The mergers and acquisitions process begins with a tender offer, which often involves buying shares in the target company. After purchasing 5 percent of the total outstanding shares of a target company, the acquirer must file its intent with the U.S. Securities and Exchange Commission. The tender offer may propose cash, shares, or both in return for the target company.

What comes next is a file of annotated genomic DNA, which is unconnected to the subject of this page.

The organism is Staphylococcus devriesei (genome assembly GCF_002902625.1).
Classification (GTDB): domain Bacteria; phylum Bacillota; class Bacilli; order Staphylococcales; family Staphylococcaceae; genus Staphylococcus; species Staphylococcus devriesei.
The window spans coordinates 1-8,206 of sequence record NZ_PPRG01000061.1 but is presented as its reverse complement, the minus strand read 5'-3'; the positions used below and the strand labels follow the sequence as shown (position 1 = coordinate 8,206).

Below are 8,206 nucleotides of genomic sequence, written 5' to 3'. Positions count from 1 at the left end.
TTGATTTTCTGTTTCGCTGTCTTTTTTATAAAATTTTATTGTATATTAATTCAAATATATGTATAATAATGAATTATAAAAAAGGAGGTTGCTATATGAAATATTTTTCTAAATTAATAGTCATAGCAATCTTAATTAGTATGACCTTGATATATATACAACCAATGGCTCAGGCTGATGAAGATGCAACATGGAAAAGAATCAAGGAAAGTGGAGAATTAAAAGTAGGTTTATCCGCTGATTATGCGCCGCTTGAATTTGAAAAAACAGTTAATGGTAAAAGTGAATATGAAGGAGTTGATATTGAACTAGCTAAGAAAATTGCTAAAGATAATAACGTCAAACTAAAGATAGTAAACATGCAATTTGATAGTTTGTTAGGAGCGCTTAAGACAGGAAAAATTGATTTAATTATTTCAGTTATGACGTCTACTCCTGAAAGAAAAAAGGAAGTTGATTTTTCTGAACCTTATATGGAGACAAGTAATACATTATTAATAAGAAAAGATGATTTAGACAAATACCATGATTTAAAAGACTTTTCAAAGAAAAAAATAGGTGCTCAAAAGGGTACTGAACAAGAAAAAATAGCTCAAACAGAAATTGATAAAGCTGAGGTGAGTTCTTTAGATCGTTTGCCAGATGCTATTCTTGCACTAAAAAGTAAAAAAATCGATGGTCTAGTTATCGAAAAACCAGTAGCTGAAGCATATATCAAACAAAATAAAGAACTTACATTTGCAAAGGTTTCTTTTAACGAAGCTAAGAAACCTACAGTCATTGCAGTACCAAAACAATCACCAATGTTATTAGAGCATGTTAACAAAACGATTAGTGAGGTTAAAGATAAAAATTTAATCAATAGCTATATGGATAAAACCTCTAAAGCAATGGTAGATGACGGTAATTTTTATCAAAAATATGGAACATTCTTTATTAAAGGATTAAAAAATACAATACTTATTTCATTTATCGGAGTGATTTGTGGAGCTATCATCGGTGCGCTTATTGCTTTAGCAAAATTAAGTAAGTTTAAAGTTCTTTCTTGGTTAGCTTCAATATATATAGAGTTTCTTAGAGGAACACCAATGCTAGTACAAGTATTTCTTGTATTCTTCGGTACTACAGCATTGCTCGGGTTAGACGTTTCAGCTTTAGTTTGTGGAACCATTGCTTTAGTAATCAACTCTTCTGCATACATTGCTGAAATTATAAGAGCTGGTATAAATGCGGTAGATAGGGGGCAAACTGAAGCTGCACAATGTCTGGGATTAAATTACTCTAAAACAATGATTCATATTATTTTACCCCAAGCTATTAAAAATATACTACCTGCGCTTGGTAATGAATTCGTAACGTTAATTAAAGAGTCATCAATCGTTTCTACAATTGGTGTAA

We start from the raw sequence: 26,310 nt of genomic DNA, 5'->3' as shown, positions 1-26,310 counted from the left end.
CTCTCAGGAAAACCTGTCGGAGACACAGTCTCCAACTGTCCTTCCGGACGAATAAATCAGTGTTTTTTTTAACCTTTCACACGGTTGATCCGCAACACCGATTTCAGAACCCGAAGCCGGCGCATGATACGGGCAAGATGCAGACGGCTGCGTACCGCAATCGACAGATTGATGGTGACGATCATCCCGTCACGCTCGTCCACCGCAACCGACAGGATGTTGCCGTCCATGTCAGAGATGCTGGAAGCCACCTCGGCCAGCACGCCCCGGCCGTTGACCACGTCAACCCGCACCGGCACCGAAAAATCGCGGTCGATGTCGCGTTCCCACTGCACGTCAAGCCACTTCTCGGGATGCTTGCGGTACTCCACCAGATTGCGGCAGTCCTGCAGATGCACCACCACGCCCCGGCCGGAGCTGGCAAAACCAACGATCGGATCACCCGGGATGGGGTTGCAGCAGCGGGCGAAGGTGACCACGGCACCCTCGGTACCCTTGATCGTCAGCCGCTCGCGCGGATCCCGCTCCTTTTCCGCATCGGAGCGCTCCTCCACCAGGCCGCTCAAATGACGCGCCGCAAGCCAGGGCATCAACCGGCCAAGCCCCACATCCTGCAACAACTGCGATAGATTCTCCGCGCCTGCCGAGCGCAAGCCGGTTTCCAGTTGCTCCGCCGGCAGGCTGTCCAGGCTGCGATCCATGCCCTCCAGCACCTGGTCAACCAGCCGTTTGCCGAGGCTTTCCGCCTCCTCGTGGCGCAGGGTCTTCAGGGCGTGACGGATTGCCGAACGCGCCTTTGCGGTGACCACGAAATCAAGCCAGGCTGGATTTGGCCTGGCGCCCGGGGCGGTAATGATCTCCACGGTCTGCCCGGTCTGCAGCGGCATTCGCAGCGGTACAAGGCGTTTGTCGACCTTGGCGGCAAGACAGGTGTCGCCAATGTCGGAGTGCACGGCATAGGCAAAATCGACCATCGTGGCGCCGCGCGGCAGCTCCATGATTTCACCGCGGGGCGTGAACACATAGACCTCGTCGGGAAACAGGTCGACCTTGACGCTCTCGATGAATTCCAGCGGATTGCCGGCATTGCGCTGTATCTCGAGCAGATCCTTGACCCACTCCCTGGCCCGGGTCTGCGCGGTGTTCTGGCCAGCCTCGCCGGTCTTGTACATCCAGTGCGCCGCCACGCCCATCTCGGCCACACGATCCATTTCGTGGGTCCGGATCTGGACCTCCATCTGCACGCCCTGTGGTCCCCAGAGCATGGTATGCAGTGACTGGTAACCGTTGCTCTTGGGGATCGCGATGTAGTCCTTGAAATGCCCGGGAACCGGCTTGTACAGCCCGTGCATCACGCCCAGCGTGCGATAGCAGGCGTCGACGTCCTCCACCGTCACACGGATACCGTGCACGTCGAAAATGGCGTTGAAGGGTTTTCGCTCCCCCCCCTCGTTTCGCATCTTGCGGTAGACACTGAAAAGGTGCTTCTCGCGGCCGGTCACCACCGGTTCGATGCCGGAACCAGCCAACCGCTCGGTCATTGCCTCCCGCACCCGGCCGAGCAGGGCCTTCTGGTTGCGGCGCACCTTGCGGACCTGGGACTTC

The target responds to the tender offer by accepting the stated terms or, alternatively, entering into negotiations to secure a higher price or add more terms, such as job stability agreements. Should the target company wish to avoid a hostile takeover, it can initiate a poison pill scheme, in which it offers highly discounted equity to stockholders other than the acquiring company to dilute the number of shares, thereby reducing the percentage held by the acquiring company. Target companies may also seek a preferable acquiring company to compete against the hostile acquiring company.